Making the "Toklat Wolf" Sculpture

By Gina Hollomon

"My intention is not to create a biology project, even though that is my educational background. My intent is to give the animal spirit and presence, while exaggerating things like foot and head size." Gina Hollomon

Woman in artist studio with bird and wolf sculpture
Gina Hollomon in her studio

All of my pieces are one-of-a-kind and hand-sculpted from clay. I have a large electric kiln that is used to ‘bisque fire’ the raw clay and make it hard enough to survive the firing "Raku" style.

The first step is to determine the size and stance of a piece. I made some rough sketches after studying images of wolves from different angles.

Next step, making the armature, is very time-consuming. I want to build any large piece hollow so that: (a) it will sustain the firing without blowing up and;  (b) to cut the weight as much as possible. My armature for this piece was a large block of Styrofoam. Using saws, knives, files, cheese graters, sheet rock sanding blocks and sand paper, I carved the armature in such a way that the wolf would have natural movement in his body and not be blocky and frozen.

Then I cover the armature with batting to give it some cushion so that the clay will not crack off the form as it dries. Clay shrinks about 10 percent from wet to dry.

Since the armature in this case did not include the legs, I cut wooden dowels for the front legs. Posts held up the wolf’s rear so I could free form his back legs.

A supplier in Tacoma, Washington formulated the stoneware-based clay specially suited for my sculptural and firing needs. It includes paper pulp for strength before firing and reduced weight after firing.

Sheets of rolled clay were used as a base layer on the armature and then the back legs were formed, using a high heat gun to stiffen the clay as I worked.

I focused on the wolf’s musculature first, again keeping hi  movement natural and loose. My intention is not to create a biology project, even though that is my educational background. My intent is to give the animal spirit and presence, while exaggerating things like foot and head size.

I keep my sculpting tools simple. Knives help form longer hair and I use a wire brush with four or five strands of thin wire to form the shorter fur and face. The eyes are also made from clay.

Sculpture of wolf in firing kiln
Wolf sculpture on its way to the firing kiln.

When the clay became stiff enough, I took the wolf outdoors and burned the armature out with a torch (wearing a respirator).

I continued to work for about two months adding hair, making the tail (which is the only separate piece) so that it balanced inside the body. Soon after his eyes were finished, the wolf took on his own personality and guided my work.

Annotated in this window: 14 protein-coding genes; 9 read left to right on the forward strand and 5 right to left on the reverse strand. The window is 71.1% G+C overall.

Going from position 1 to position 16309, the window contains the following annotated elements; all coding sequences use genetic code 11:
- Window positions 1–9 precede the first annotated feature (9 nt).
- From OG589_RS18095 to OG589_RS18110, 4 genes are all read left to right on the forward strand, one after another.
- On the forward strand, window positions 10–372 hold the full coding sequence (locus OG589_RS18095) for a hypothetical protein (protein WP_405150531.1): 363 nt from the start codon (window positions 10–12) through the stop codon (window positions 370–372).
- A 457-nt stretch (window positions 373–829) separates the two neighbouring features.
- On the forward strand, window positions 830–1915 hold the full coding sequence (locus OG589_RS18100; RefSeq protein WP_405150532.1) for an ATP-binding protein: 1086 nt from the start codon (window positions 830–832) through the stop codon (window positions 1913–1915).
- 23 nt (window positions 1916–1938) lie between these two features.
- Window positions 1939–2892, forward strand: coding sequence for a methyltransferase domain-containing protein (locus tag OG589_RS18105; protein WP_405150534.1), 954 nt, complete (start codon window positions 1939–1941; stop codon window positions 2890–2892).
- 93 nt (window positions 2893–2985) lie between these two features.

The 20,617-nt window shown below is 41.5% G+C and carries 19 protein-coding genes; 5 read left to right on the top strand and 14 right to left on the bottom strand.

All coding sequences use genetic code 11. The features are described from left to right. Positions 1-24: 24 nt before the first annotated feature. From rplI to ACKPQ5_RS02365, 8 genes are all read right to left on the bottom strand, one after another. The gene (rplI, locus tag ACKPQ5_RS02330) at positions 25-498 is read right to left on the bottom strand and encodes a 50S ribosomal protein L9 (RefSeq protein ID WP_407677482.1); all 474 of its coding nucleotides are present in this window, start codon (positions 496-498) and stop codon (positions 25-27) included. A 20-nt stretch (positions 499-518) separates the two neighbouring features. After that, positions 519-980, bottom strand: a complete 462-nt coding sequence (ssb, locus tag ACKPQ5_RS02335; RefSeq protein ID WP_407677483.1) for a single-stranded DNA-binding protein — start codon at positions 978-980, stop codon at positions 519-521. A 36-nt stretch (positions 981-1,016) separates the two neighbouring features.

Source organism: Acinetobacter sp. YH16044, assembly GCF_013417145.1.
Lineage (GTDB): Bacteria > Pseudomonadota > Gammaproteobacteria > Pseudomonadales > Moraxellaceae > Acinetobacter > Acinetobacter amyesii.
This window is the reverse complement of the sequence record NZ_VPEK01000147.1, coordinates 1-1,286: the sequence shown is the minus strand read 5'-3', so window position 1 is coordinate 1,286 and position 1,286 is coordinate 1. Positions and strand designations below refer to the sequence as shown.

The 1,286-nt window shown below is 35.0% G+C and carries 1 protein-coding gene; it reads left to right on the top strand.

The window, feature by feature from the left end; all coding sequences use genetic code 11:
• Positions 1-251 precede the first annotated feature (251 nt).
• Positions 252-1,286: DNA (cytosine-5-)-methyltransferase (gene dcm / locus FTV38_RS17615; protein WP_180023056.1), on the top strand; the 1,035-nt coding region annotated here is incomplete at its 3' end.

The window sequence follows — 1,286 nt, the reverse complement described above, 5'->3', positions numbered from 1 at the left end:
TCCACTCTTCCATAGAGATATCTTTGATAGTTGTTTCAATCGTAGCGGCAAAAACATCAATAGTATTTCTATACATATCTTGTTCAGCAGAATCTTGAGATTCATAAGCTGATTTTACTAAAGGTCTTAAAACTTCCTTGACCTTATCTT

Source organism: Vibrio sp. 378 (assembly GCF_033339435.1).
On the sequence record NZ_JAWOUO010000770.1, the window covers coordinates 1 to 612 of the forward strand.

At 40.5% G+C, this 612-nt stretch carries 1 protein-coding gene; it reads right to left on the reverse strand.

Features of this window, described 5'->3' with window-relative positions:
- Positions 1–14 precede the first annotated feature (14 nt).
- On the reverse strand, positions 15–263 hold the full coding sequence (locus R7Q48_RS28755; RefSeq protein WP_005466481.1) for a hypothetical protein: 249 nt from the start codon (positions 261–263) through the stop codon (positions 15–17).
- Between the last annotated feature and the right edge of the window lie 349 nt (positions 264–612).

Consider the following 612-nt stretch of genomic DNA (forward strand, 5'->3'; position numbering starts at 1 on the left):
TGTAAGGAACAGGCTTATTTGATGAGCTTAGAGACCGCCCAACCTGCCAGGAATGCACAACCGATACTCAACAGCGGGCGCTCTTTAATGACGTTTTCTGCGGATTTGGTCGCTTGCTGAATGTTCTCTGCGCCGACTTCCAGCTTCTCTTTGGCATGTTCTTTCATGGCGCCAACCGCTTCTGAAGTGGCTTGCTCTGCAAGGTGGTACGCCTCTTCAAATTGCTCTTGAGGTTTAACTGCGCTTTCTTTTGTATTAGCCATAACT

Once I was sure all of the clay was bone dry, I had two strong friends gently move him from inside my studio to the electric kiln, which is outdoors in a kiln shed on the side of my studio. We all held our breath. I had made careful measurements to ensure that he fit, but it was close. His ears cleared the lid by 1/8-inch and there was 1/4-inch on either end. His tail was on the shelf between his legs. This bisque firing was about 2,200 degrees F and made the clay hard, but ready to accept glazes.

Wolf sculpture glows in firing kiln
Wolf sculpture glows in firing kiln.

The glaze process that I use is a modified version of an ancient Japanese style firing called Raku. It is used to fire cups for tea ceremonies. Glazes often have iron, copper and other metallic materials that give a beautiful array of color. Since I wanted my wolf to be dark, my choice of glazes was a crusty black layered with other non-shiny copper-based glaze. I used a yellow and copper combination on his eyes.

More about Raku firing: in partnership with a good friend, potter and kiln builder in Homer, we designed a Raku kiln that could be used to fire my large-scale work. The shape is that of a covered wagon. The lid fits on rails like a small railroad track and rolls off the base where the shelves are located. It is heated by natural gas that shoots into the kiln on three burners. Normally pieces are heated up to 1,800 to 2,000 degrees F and immediately removed from the kiln and placed in large containers filled with combustibles such as different quality papers and sawdust. The glazes react with the combustibles and the rate of cooling to determine the color. For example, copper can come out blue, green, brown or copper based on how it cools. Patterns can form based on rate of cooling, flame marks and smoke.

The wolf was much too heavy, delicate and cumbersome to move easily, much less when he was 2,000 degrees. A good friend made a rectangle steel box that was large enough to fit easily over the wolf while stuffed with combustibles. It had handles on both ends and needed two people to ease it over the piece as soon as the kiln lid slid away. This process was a leap of faith; since I had never used this method before. Thank the fire gods it worked.

The wolf spent the night cooling in the steel box and the next morning my strong friends returned and removed the box to unveil the finished result. I spent a few days cleaning away excess soot and ashes to reveal the finished product you see today.

The wolf is fiber glassed to a plywood base which is covered with river gathered sand, glacial silt, gravel, rocks and driftwood so that he feels at home in his natural environment.

Finished wolf sculpture on work bench.
The "Toklat Wolf" is ready to travel to Denali.

 

  • This article was originally written in 2011 for "Milepost 43," a blog for Denali's Artist-in-Residence program edited by Timothy Rains.

  • Explore Gina Hollomon's entry in Denali's Artist-in-Residence Catalog.